William Rowe

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Professor

Office:  LSC 402D

Phone:  570.941.4808

Email:  william.rowe@scranton.edu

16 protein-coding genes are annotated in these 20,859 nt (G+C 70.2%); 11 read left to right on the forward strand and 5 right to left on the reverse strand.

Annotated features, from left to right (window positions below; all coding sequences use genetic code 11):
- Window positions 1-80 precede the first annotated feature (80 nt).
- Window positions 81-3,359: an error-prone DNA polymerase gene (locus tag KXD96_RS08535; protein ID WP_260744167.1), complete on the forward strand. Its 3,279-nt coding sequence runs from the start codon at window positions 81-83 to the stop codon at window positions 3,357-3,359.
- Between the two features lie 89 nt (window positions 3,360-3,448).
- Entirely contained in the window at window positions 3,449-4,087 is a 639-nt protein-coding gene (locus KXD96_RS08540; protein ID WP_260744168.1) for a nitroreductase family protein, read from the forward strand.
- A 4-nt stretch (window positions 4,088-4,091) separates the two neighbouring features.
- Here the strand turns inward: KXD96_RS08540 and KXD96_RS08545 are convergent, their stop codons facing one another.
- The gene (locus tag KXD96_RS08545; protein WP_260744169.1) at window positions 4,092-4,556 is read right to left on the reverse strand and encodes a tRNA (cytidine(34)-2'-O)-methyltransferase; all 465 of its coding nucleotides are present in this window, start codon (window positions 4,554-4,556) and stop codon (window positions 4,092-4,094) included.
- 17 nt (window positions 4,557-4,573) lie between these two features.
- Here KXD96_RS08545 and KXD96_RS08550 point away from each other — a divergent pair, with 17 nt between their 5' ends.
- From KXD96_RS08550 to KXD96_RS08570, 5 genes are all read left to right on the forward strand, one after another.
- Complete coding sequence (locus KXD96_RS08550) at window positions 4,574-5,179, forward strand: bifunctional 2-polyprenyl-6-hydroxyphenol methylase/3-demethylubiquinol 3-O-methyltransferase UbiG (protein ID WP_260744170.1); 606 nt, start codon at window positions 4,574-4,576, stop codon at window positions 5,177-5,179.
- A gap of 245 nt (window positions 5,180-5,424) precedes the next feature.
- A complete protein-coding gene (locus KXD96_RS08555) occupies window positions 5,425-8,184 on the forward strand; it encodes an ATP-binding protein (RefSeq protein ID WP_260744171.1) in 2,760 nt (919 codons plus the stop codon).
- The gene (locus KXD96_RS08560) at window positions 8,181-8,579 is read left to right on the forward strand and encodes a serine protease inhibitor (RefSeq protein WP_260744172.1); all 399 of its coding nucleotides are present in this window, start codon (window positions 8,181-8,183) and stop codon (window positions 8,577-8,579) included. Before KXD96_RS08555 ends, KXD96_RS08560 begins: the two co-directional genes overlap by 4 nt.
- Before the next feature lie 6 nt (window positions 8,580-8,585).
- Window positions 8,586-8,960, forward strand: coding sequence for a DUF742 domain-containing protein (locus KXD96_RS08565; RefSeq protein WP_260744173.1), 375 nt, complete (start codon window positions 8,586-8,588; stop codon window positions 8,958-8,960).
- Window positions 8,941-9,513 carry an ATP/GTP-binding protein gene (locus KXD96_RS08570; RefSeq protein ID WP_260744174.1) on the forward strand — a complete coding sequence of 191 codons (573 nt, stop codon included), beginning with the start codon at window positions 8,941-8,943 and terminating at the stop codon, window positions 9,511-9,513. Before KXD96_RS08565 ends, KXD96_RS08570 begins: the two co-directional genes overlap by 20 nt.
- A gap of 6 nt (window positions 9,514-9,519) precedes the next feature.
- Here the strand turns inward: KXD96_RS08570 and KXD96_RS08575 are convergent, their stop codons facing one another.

William Rowe was born near Pittsburgh, Pennsylvania in 1951. He received a BA from Allegheny College in 1973, an MA from Pittsburgh Theological Seminary in 1975, an M.Phil. from the Institute for Christian Studies, Toronto in 1979, and a Ph.D. from Duquesne University in 1984. He became Assistant Professor of Philosophy at The King’s University College in Edmonton, Alberta in 1984, Senior Member in History of Philosophy at the Institute for Christian Studies in 1986, Associate Professor of Philosophy at the University of Scranton in 1990, and Full Professor there in 1995. He received a West German government grant to research his dissertation at the Hegel-Archiv in 1982, an NEH grant for curricular development at the University of Scranton in 1995, and a Department of Energy E.L.S.I. grant for study of the Human Genome Project from 1998 to 2003. He became Adjunct Faculty at the Institute for Christian Studies in 1991, a member of the Jesuit Honor Society, Alpha Sigma Nu, in 1992, a grant reviewer at the National Endowment for the Humanities in 1995, Alpha Sigma Nu Teacher of the Year in 1997, University of Scranton Teacher of the Year in 2003, and Case Professor of the Year Nominee in 2009. Dr. Rowe has served as Chair of the Philosophy Department from 1995 to 2004 and as Co-Director of the University’s Center for Ethics Studies which he co-founded in 1999. Between 2002 and 2004 he led several interdisciplinary faculty study groups on Jewish and Muslim topics and since 2006 has participated in several Schemel Forum initiatives. He is the author of fifteen articles and co-editor of the volume From Ghetto to Emancipation (University of Scranton Press, 1997). He has taught in the Special Jesuit Liberal Arts program and in the Judaic Studies program, including its team-taught course on the Holocaust. His principal academic interests concern the history and historicity of philosophy including the philosophy’s problematic relation to things political, literary, artistic and religious. He resides in Clarks Summit with his wife Amy where they raised two sons and are members of the Episcopal Church of the Epiphany in Glenburn, Pennsylvania.